What started out as a dodgy gearbox in the Yanmar soon escalated. As previously described, we removed the engine from the Gull and dropped it off at the diesel workshop, Minards Diesel up in Newcastle. I had a really good chat with Neil, the guy who would be working on the old clunker and he really knew his stuff.
Neil also recommended getting some head work done. Apparently you have to change the head gasket every five years or so, so I said, “sure, go ahead”. Might as well make the most of it while the engine is out and I drove off with high hopes. However, those hopes were soon dashed upon the rocks, and then giving a good pounding by a couple of rogue waves. After being left high and dry, what was left of those hopes ended up dried and shriveled like a piece of seaweed in the sun.
A few days later Neil rang with the bad news. It looked like that at some stage the gearbox had had water in it with the result that everything was rusty. The gears, bearings, clutch and flywheel. And not just a light coating, but really rusty.
I seem to dimly remember some documents that came with the boat mentioning the gearbox being flushed a few times to get the water out. I wonder what happened and how water could possibly get from the outside of the boat to inside the gearbox. It turns out that the spare motor someone gave me a few months ago, wasn’t a YSE model but in fact a YSB. They have an alloy gearbox casing and bell housing compared to the cast iron of the E model so I wasn’t able to do a straight swap with the gearbox. Not looking good.
A week later Neil rang again. It was like one of the phone calls you get notifying you that a family member is now deceased. The rear thrust washer on the crank was dodgy and there was a deep score mark on the rear crank journal. This basically meant that the crank was knackered. Cranks for the old Yanmars are now as rare as the proverbial hen’s teeth. If you can’t get one, the engine isn’t much better than a boat anchor. Meanwhile, the dollar signs were flashing before my eyes.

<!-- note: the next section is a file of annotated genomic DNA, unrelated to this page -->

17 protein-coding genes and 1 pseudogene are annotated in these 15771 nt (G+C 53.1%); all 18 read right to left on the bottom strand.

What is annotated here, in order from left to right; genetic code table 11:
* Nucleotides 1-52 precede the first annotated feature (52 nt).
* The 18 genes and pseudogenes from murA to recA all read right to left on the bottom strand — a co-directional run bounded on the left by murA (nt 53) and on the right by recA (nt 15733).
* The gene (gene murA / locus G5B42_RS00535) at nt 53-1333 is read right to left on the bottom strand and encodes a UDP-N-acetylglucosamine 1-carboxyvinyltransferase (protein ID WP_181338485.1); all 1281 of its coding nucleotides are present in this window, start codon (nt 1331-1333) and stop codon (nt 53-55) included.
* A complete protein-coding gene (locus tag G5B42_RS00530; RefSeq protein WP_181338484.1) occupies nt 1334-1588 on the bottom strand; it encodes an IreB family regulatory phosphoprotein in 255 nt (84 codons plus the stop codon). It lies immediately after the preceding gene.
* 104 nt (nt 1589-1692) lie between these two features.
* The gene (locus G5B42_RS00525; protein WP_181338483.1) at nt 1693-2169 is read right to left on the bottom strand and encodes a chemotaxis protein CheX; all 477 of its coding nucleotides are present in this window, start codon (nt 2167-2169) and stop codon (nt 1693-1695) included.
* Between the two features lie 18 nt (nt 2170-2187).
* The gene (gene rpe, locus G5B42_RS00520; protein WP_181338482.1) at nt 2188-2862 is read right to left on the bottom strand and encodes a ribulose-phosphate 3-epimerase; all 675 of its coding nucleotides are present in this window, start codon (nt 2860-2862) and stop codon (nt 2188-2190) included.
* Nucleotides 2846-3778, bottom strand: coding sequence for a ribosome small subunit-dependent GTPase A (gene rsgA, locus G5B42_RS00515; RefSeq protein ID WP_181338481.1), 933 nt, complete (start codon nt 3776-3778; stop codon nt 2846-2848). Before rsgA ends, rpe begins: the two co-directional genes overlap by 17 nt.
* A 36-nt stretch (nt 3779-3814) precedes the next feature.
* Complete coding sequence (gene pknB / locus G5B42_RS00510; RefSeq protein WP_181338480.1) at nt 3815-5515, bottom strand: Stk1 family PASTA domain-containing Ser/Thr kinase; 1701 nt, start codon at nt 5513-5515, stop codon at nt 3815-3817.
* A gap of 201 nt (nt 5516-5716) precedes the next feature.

Fingers crossed that the YSB engine at home has a crank that is useable. I am not a gambling man and I couldn’t even make a start on guessing the odds on this. All I can do is say a little prayer to the god or goddess. Would you say a prayer to Neptune or Poseidon? After all they are the gods of the sea, not diesel engines. Is there a god or a patron saint of diesel engines? A quick visit to Doctor Google revealed that Saint Catherine of Alexandria is the patron saint of mechanics but no actual saint who looks after diesels. Well then, I will still say the prayer, and maybe sacrifice an animal or two as well as a few libations – possibly when the moon is full. With no actual god, goddess or saint to look after the old Yanmar engines, it’s no wonder that these engines are difficult to resurrect. All the resurrections in the Bible were done by various gods, and without your deity, you are basically up the creek, with no paddle, nor engine – drifting at the mercy of the currents and tides.
Did I mention that the head wasn’t in good shape either, necessitating a replacement, as well as the cylinder liner being glazed and a new piston also on the list of replacement parts? In other words, a total rebuild. Not what the doctor ordered. I was hoping to get it going again with minimal parts, and maybe get a year or two out of it before repowering with one of those shiny red Beta engines. A newer more powerful engine to push against all those tides and currents. Anyway, if the old clunker can get a new lease on life, I should be looking at another 4 or 5 years, or even more, before I need the Beta. In the meantime, I can get in the fix up the engine bay. It was quite a mess, with lots of grunge, grime and mould.
All of the above makes the engine sound like it shouldn’t have been going as long as it has. That’s the big mystery. Up until the gearbox started slipping in Paddy’s Channel, it was a really reliable engine. It always started as soon as you hit the starter button – and that’s the big thing with diesels.
They don’t start easily if there are problems in the top end, and this one started easier and quicker than my BMW motorbike. To go from a reliable engine, even if it didn’t look as clean and shiny as it should have been to a total basket case is one of those mysteries that ranks up with the Loch Ness Monster and Bermuda Triangle. Maybe that afternoon in Paddy’s Channel was its death throws. It just faded away instead of dying with a bang and a clunk and a puff of smoke.
Will the spare crank turn out to be in a useable condition? Will Neil find anything else wrong with the old clunker? More on that next time.